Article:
Michael Sean Winters put up a good post today critiquing conservative Catholics for downplaying the significance of Pope Francis’ “Who am I to judge” remark about gays. In particular he singled out San Francisco Bishop Salvatore Cordileone, who interprets the remark along the lines of “love the sinner, hate the sin.
"Sending bravery to LGBTs in Russia. The rise in government abuse is archaic. Hosing teenagers with pepper spray? Beatings? Mother Russia?... The Russian government is criminal. Oppression will be met with revolution. Russian LGBTs you are not alone. We will fight for your freedom... Why didn't you arrest me when you had the chance, Russia? Because you didn't want answer to the world?"
He’s not our spiritual leader, of course, but the brief remarks by Pope Francis suggesting that he would not judge priests for their sexual orientation could serve as a humble lesson for the Jewish community, as well.
Jerry Argetsinger never felt a twinge of tension between being gay and being Mormon. Last week, he unveiled “Latter-Gay Saints: An Anthology of Gay Mormon Fiction,” which he edited with Jeff Laver of Salt Lake City and Johnny Townsend of Seattle.
The book features 25 short stories and four plays, each work exploring how it felt to be gay in families, or at church, or on missions.
Imagine this: it’s the opening ceremony of the 2014 Winter Games in Sochi, Russia. A huge television event, watched the world over. The American Olympians join the proud march of nations. They’re our emissaries, our exemplars. And as the television cameras zoom in on Team U.S.A., one of its members quietly pulls out a rainbow flag, no bigger than a handkerchief, and holds it up. Not ostentatiously high, but just high enough that it can’t be mistaken. Another American follows suit. Then another, and another.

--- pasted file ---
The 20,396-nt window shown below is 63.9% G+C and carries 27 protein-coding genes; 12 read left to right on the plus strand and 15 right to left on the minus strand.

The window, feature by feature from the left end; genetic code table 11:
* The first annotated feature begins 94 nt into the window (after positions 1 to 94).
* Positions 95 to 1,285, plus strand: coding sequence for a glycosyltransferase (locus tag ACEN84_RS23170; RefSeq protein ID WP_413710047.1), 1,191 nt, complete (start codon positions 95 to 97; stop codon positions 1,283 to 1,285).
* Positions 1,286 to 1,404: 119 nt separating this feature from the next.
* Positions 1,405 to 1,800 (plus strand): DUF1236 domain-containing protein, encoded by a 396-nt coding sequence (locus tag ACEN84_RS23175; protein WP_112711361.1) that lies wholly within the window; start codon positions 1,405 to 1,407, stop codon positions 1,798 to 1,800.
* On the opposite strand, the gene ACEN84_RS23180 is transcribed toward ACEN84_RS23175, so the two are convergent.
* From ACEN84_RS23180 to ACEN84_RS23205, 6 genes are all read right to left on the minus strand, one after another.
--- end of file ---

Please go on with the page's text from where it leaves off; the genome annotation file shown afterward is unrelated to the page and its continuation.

An unidentified gay teen (pictured) who was kidnapped, bullied and tortured by a group of Russian skinheads has reportedly died as a result. According to Eastern European LGBT advocacy group,Spectrum Human Rights Alliance (SHRA), Putin’s government “seems to fully condone” this violence.
Jeff Bezos, the founder of Amazon, is buying the Washington Post and some other assorted properties for $250 million (or about one quarter what Instragram feteched when it was bought). Already the speculation is swirling as to whether or how Bezos will change the paper, but the most interesting question is what impact he may have on the Post’s stand on marriage equality.